CJEU vaccine ruling: medical evidence not a prerequisite under the Product Liability Directive
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On 21 June 2017, the Court of Justice of the European Union (CJEU) issued its judgment in the product liability case N. W and Others v Sanofi Pasteur MSD and Others (C-621/15). The CJEU found that a defect in a product and the causal link between the defect and the damage suffered may be proven on the basis of serious, specific and consistent circumstantial evidence, even where medical research neither establishes nor rules out the existence of a general link between the administration of a vaccine and the occurring of the disease at stake.
The CJEU’s judgment follows a request for a preliminary ruling from the French Court of Cassation, in respect of an appeal against the judgment of the Paris Court of Appeal who had refused to consider a causal link to be established, on the basis of the evidence before it, between a hepatitis B vaccine and the diagnosis of multiple sclerosis and the victim’s consecutive death. This ruling followed an earlier decision that had considered the defect not to be proven, which was quashed by the French Court of Cassation in an earlier decision. The French Court of Cassation asked the Court whether its national evidentiary rules, which allow national courts to establish a defect in a product and a causal link between the defect and the damage on the basis of serious, specific and consistent indices, are in line with the EU Product Liability Directive.
The CJEU found that, if there is no certain and irrefutable evidence to establish a defect in the vaccine and a causal link between the defect and the disease, national courts may establish such defect and causal link on the basis of a set of serious, specific and consistent circumstantial evidence. That holds true, according to the Court, even in the absence of scientific consensus on the existence of a general link between vaccination and the disease at stake. The CJEU acknowledged that national courts may consider circumstantial indications such as (i) the temporal proximity between the vaccination and the occurrence of the disease, (ii) the lack of personal and family history of that disease, and (iii) the existence of a significant number of reported cases of the disease occurring following such vaccinations. Such circumstantial evidence, when taken together, may allow a national court to conclude that there is a defect in the vaccine and a causal link between the defect and the damage. This could be the case if the administration of the vaccine is the most plausible explanation for the disease and the vaccine thus does not offer the safety that may have been expected. The Court emphasised, however, that this should not lead to a reversal of the burden of proof, and that national courts have the duty to examine the facts of each case to decide whether the indices are sufficiently convincing.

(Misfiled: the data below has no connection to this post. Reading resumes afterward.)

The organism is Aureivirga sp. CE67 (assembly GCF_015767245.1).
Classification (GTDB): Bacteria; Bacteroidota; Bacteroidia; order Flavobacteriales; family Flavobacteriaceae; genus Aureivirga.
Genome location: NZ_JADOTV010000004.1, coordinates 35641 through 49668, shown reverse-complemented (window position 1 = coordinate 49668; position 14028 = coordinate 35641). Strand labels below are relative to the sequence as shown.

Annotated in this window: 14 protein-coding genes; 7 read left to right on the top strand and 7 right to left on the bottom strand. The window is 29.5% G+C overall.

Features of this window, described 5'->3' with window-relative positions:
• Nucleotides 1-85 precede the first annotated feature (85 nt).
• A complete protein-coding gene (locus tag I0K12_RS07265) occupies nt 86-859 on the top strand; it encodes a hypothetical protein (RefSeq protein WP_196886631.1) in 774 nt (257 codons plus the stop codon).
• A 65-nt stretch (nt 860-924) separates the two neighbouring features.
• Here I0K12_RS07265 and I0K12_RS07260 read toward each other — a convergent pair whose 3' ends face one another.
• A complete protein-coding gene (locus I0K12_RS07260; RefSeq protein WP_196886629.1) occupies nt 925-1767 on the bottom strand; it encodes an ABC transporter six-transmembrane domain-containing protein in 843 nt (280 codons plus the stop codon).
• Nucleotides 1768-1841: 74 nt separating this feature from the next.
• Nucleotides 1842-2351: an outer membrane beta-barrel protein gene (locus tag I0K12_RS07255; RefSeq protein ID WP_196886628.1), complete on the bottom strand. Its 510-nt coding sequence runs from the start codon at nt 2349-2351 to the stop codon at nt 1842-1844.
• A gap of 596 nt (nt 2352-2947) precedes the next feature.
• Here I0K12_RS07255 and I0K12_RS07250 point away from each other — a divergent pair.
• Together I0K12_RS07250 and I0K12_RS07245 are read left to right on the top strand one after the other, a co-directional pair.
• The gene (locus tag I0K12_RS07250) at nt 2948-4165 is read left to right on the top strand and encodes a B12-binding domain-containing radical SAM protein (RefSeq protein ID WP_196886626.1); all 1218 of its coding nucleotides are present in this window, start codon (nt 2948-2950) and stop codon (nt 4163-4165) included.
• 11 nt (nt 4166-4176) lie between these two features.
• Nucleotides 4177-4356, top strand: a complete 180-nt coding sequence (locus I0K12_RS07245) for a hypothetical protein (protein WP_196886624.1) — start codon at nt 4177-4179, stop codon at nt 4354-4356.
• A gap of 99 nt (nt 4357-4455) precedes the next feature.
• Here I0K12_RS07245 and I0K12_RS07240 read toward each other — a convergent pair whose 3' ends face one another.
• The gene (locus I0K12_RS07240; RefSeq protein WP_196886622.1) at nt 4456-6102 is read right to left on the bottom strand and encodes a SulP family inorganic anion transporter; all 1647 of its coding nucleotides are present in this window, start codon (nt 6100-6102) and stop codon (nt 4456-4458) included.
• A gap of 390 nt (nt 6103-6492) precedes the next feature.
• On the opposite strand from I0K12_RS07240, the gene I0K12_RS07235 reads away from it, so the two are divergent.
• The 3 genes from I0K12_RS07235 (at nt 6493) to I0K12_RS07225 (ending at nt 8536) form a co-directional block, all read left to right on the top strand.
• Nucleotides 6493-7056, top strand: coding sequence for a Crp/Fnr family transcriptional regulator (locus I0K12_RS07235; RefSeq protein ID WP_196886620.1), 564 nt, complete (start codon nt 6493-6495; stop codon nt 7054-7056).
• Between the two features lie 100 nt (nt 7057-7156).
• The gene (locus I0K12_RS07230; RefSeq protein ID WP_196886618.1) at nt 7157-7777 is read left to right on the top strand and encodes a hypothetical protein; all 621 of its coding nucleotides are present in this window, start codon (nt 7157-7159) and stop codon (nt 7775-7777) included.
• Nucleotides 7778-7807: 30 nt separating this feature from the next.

The CJEU judgment was immediately criticized by commentators stating that the CJEU had set a dangerous precedent by allowing circumstantial evidence to establish the defect in the product and the causal link if the administration of the vaccine is the most plausible explanation for the disease in a particular case, even if there is not even a scientific consensus on the link between vaccination and the disease in general. One of the points of criticism is that circumstantial evidence is by its nature perceived as plausible and correlations based on such evidence can be misleading. The indications of evidence to which a court could refer for establishing the defect and the causal link, such as the temporal proximity and the lack of personal and family history of that disease, could purely be coincidental and therefore lead to coincidental correlations. Using such coincidental correlations to establish a causal link could result in judgments that are scientifically wrong. Associated with this risk is the concern that courts do not have the scientific expertise that is needed to weigh such circumstantial evidence correctly.
While the Court’s rationale for lowering the standard of evidence – to provide consumers with an effective remedy when injured by a defective product – is generally perceived as valid, the medical world is concerned that this decision might have a negative impact on the development of – and the consumer’s trust in – vaccines, which are essential in the context of preventive healthcare. The exact implications of this judgment will become clearer in the coming years.
This post was originally co-authored by Julie De Keukeleire.